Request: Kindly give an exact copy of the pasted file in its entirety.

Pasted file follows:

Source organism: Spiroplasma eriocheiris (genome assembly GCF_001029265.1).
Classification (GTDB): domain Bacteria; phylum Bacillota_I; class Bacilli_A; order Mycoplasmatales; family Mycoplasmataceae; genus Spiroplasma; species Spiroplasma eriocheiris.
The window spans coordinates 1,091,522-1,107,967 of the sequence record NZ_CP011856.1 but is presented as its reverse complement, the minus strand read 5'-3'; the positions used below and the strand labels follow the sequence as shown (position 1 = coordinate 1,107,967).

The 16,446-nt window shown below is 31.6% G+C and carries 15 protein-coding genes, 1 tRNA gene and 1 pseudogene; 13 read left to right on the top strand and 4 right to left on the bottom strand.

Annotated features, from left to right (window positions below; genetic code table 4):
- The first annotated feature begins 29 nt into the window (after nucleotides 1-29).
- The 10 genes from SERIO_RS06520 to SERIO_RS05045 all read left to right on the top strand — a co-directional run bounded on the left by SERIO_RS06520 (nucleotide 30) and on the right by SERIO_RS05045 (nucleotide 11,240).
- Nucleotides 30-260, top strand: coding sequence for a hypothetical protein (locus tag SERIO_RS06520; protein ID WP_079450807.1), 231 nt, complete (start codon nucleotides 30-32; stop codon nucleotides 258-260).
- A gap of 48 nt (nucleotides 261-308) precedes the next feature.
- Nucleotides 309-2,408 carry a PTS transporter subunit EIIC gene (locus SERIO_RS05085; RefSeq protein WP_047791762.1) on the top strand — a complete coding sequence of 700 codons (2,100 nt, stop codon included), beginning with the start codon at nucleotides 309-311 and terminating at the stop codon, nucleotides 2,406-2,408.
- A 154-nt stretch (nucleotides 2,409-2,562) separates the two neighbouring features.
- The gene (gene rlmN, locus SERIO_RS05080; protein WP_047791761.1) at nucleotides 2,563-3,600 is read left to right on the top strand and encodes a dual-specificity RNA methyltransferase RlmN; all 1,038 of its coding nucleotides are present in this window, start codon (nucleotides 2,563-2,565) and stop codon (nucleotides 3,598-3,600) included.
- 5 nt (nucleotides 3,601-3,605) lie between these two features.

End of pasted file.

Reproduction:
Source organism: Spiroplasma eriocheiris (genome assembly GCF_001029265.1).
Classification (GTDB): domain Bacteria; phylum Bacillota_I; class Bacilli_A; order Mycoplasmatales; family Mycoplasmataceae; genus Spiroplasma; species Spiroplasma eriocheiris.
The window spans coordinates 1,091,522-1,107,967 of the sequence record NZ_CP011856.1 but is presented as its reverse complement, the minus strand read 5'-3'; the positions used below and the strand labels follow the sequence as shown (position 1 = coordinate 1,107,967).

The 16,446-nt window shown below is 31.6% G+C and carries 15 protein-coding genes, 1 tRNA gene and 1 pseudogene; 13 read left to right on the top strand and 4 right to left on the bottom strand.

Annotated features, from left to right (window positions below; genetic code table 4):
- The first annotated feature begins 29 nt into the window (after nucleotides 1-29).
- The 10 genes from SERIO_RS06520 to SERIO_RS05045 all read left to right on the top strand — a co-directional run bounded on the left by SERIO_RS06520 (nucleotide 30) and on the right by SERIO_RS05045 (nucleotide 11,240).
- Nucleotides 30-260, top strand: coding sequence for a hypothetical protein (locus tag SERIO_RS06520; protein ID WP_079450807.1), 231 nt, complete (start codon nucleotides 30-32; stop codon nucleotides 258-260).
- A gap of 48 nt (nucleotides 261-308) precedes the next feature.
- Nucleotides 309-2,408 carry a PTS transporter subunit EIIC gene (locus SERIO_RS05085; RefSeq protein WP_047791762.1) on the top strand — a complete coding sequence of 700 codons (2,100 nt, stop codon included), beginning with the start codon at nucleotides 309-311 and terminating at the stop codon, nucleotides 2,406-2,408.
- A 154-nt stretch (nucleotides 2,409-2,562) separates the two neighbouring features.
- The gene (gene rlmN, locus SERIO_RS05080; protein WP_047791761.1) at nucleotides 2,563-3,600 is read left to right on the top strand and encodes a dual-specificity RNA methyltransferase RlmN; all 1,038 of its coding nucleotides are present in this window, start codon (nucleotides 2,563-2,565) and stop codon (nucleotides 3,598-3,600) included.
- 5 nt (nucleotides 3,601-3,605) lie between these two features.